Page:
In her book, A Poetics of Postmodernism, Linda Hutcheon sees postmodernism, when used in fiction, to describe fiction that is metafictional and historical at the same time by presenting the texts and contexts of the past (Hutcheon, 40). This is what she calls historiographic metafiction. Most of the historiographic novels emphasize self-reflexivity and our paradoxical relations of past events. Historiographic metafiction somehow acknowledges the paradox of the past, that is to say, the past that is accessible to us today only in the form of text. As Fredric Jameson reminds us, “history is not a text, but it is only accessible in textual form (Homer, w8, slide 4)”.
Subsequently, the reader can make different predictions on what will occur throughout Don’t Get Caught, and the ability to predict and analyze uniquely is one of the principal ideals of Postmodernist literature. Ultimately, the central purpose of an author’s novel is to engross the reader, by writing in a genre and movement that is appropriate the book. Appropriately, Kurt Dinan engages the reader with both a Mystery genre and Postmodernist elements in his novel, Don’t Get Caught. Postmodernists believe that traditional authority is false and corrupt, and the central theme of Don’t Get Caught is that the powerful students play pranks and humiliate the less influential students. There exists a social elite club known as the Chaos Club that plays pranks on the school and faculty, and nobody can figure out the leader of the club is or who the members’ are.
The researcher also needs supporting data to analyze the novel therefore; the researcher uses previous researches and books related to the thesis. The researcher has to read about deconstruction and absurdism as philosophical and literary approaches, which depends on postmodernism in order to analyze the novel. There are some available books in the culture of these theories such as Deconstruction as narrative interruption by James Gilbert Walsh, The absurd in Literature by Neil Cornwell, Double Reading: Postmodernism after Deconstruction by Jeffrey T. Nealon, and Postmodern Literature by Ian Gregson. As Kafka is interested in writing about absurdity of existentialism, books like Kafka and his Precursors by Jorge Luis Borges, and Kafka's Jewish Language: The Hidden Openness of Tradition by David Suchoff, and Kafka: A Guide for the Perplexed by Clayton Koelb are helpful. The sources related to Franz Kafka are variable because most of critics see that Kafka is a postmodern writer who tries to bring out all what related to the social and political conflict as well as stating the idea of free play inside the language from a postmodern perspective.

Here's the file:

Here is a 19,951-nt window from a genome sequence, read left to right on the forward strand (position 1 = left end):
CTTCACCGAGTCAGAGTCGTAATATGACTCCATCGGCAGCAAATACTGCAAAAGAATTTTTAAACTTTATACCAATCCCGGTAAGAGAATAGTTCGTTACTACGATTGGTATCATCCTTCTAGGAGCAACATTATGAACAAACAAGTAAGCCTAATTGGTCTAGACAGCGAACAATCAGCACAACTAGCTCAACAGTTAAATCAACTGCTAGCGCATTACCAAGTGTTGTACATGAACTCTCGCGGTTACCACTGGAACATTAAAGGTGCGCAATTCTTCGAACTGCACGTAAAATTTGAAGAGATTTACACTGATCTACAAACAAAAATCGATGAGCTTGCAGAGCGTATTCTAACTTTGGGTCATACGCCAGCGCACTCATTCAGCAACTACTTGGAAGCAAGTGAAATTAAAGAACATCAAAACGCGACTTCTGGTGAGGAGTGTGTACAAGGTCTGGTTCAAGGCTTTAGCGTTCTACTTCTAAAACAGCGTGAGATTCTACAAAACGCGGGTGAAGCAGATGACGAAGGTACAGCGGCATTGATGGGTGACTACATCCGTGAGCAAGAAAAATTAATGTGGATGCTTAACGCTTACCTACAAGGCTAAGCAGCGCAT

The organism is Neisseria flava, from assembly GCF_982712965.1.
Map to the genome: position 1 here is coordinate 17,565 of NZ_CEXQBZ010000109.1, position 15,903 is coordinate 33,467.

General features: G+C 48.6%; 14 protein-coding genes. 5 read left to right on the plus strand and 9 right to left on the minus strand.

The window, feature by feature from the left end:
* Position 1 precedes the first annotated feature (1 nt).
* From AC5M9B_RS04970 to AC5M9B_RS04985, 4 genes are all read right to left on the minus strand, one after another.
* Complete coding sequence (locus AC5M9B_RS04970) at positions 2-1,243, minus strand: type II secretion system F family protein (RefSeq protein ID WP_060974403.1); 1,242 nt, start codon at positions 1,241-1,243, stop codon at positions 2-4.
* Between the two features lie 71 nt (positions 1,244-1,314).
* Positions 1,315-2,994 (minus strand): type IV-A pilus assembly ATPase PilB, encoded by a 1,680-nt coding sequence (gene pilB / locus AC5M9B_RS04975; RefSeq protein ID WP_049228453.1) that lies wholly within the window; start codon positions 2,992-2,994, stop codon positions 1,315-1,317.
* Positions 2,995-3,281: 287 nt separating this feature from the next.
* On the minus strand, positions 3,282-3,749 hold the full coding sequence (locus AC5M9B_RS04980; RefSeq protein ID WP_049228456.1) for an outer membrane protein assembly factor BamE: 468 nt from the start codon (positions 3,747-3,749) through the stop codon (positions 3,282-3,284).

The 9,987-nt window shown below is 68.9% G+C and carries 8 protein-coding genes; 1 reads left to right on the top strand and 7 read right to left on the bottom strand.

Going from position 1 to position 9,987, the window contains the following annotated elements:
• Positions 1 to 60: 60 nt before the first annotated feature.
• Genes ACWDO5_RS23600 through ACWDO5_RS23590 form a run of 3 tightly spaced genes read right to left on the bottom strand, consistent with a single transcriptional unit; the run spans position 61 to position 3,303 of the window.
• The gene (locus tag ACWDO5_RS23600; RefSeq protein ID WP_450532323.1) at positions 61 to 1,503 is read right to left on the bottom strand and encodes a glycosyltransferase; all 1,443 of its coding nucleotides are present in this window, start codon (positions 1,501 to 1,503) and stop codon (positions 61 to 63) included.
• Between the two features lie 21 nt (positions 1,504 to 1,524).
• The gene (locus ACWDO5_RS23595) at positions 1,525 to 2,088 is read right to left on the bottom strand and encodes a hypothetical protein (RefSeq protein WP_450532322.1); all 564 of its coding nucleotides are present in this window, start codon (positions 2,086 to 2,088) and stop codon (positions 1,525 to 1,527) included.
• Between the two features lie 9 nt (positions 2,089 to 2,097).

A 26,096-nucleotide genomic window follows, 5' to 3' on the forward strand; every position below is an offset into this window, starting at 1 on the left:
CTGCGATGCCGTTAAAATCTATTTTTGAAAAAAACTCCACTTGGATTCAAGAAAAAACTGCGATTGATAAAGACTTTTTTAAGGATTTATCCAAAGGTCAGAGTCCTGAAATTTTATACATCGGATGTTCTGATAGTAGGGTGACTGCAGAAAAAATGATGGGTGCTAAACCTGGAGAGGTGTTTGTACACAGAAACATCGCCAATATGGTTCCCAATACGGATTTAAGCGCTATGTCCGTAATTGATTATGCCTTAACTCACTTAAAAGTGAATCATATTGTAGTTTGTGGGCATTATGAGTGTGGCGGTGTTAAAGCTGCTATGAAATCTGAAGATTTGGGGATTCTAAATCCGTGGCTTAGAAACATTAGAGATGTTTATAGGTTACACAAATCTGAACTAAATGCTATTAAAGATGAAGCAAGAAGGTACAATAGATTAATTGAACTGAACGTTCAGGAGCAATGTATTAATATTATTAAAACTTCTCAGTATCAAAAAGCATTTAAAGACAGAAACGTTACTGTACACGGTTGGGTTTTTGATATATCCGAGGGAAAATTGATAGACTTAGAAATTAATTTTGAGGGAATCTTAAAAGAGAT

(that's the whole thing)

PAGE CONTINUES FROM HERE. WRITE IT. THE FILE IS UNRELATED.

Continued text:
Walsh surveys the history of attempts to explain what fiction isand how it operates, pointing out that, for all their rich variety, ‘‘modern accounts offictionality generally turn upon one or more of a small range of theoreticalploys.’’ In addition, as he proves through patient exploration of centralmodern accounts, especially those based in speech act theory and possible worldstheory, all these exercises reduce to various kinds of displacement ‘‘by detaching thefictive act from the domain of truth.’’ (Despite their differences, there are interestingmethodological similarities between Walsh’s and Jacobi’s essays.) As an alternative,Walsh offers a pragmatic account of fictionality in which relevance, rather than truthbecomes the key term, and he demonstrates its explanatory power by analyzing theopening of Kafka’s The